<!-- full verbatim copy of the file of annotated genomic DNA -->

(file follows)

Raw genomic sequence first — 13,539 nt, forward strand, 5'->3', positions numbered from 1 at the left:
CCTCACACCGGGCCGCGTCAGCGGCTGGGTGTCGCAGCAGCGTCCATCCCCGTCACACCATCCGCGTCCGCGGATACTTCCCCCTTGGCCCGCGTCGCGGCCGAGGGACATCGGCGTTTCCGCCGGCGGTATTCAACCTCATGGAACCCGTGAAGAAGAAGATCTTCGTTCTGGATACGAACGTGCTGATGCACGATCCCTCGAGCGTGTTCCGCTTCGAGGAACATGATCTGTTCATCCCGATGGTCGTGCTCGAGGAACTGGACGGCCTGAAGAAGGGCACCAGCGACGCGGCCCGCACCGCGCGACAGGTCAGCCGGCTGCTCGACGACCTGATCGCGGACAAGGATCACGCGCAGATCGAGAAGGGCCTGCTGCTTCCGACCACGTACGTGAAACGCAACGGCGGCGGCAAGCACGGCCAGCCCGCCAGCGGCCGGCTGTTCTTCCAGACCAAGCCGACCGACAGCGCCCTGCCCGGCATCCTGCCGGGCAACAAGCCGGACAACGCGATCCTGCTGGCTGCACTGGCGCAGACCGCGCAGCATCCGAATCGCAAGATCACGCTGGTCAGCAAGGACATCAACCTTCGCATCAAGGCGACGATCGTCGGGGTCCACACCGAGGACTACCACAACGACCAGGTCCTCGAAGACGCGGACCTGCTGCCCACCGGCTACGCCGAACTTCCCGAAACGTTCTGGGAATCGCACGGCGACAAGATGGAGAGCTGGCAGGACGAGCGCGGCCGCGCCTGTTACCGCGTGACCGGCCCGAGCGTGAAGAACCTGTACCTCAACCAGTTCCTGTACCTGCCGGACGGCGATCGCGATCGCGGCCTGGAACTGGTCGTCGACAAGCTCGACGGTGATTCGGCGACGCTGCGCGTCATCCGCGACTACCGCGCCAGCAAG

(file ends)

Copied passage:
Raw genomic sequence first — 13,539 nt, forward strand, 5'->3', positions numbered from 1 at the left:
CCTCACACCGGGCCGCGTCAGCGGCTGGGTGTCGCAGCAGCGTCCATCCCCGTCACACCATCCGCGTCCGCGGATACTTCCCCCTTGGCCCGCGTCGCGGCCGAGGGACATCGGCGTTTCCGCCGGCGGTATTCAACCTCATGGAACCCGTGAAGAAGAAGATCTTCGTTCTGGATACGAACGTGCTGATGCACGATCCCTCGAGCGTGTTCCGCTTCGAGGAACATGATCTGTTCATCCCGATGGTCGTGCTCGAGGAACTGGACGGCCTGAAGAAGGGCACCAGCGACGCGGCCCGCACCGCGCGACAGGTCAGCCGGCTGCTCGACGACCTGATCGCGGACAAGGATCACGCGCAGATCGAGAAGGGCCTGCTGCTTCCGACCACGTACGTGAAACGCAACGGCGGCGGCAAGCACGGCCAGCCCGCCAGCGGCCGGCTGTTCTTCCAGACCAAGCCGACCGACAGCGCCCTGCCCGGCATCCTGCCGGGCAACAAGCCGGACAACGCGATCCTGCTGGCTGCACTGGCGCAGACCGCGCAGCATCCGAATCGCAAGATCACGCTGGTCAGCAAGGACATCAACCTTCGCATCAAGGCGACGATCGTCGGGGTCCACACCGAGGACTACCACAACGACCAGGTCCTCGAAGACGCGGACCTGCTGCCCACCGGCTACGCCGAACTTCCCGAAACGTTCTGGGAATCGCACGGCGACAAGATGGAGAGCTGGCAGGACGAGCGCGGCCGCGCCTGTTACCGCGTGACCGGCCCGAGCGTGAAGAACCTGTACCTCAACCAGTTCCTGTACCTGCCGGACGGCGATCGCGATCGCGGCCTGGAACTGGTCGTCGACAAGCTCGACGGTGATTCGGCGACGCTGCGCGTCATCCGCGACTACCGCGCCAGCAAG